Advent Calendar 2011 - a mathematical activity for each day during the run-up to Christmas.
Find out about Magic Squares in this article written for students. Why are they magic?!
An irregular tetrahedron is composed of four different triangles. Can such a tetrahedron be constructed where the side lengths are 4, 5, 6, 7, 8 and 9 units of length?
Can you put the numbers 1-5 in the V shape so that both 'arms' have the same total?
Problem solving is at the heart of the NRICH site. All the problems give learners opportunities to learn, develop or use mathematical concepts and skills. Read here for more information.
Use the interactivity to play two of the bells in a pattern. How do you know when it is your turn to ring, and how do you know which bell to ring?
Bellringers have a special way to write down the patterns they ring. Learn about these patterns and draw some of your own.
How many ways can you find to do up all four buttons on my coat? How about if I had five buttons? Six ...?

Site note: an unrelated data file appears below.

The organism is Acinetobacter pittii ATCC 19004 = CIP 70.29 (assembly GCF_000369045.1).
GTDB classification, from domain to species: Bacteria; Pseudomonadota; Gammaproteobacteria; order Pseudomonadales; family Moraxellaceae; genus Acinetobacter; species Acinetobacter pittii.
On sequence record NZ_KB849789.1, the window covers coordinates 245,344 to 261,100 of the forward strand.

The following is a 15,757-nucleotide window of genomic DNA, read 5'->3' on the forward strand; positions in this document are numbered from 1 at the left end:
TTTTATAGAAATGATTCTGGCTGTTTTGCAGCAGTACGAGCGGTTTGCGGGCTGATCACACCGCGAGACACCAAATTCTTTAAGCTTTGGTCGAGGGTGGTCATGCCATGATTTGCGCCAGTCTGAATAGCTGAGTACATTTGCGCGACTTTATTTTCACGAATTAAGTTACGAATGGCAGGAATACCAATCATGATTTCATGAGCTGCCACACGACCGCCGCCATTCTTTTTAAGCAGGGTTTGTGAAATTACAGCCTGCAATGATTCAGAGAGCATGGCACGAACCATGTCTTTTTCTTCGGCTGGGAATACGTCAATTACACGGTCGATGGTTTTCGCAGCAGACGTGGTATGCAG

This challenge, written for the Young Mathematicians' Award, invites you to explore 'centred squares'.
You have been given nine weights, one of which is slightly heavier than the rest. Can you work out which weight is heavier in just two weighings of the balance?
Arrange the four number cards on the grid, according to the rules, to make a diagonal, vertical or horizontal line.
Only one side of a two-slice toaster is working. What is the quickest way to toast both sides of three slices of bread?
Do you notice anything about the solutions when you add and/or subtract consecutive negative numbers?
In the multiplication calculation, some of the digits have been replaced by letters and others by asterisks. Can you reconstruct the original multiplication?
Use the interactivity to listen to the bells ringing a pattern. Now it's your turn! Play one of the bells yourself. How do you know when it is your turn to ring?
An investigation that gives you the opportunity to make and justify predictions.
Can you arrange the numbers 1 to 17 in a row so that each adjacent pair adds up to a square number?
What happens when you round these three-digit numbers to the nearest 100?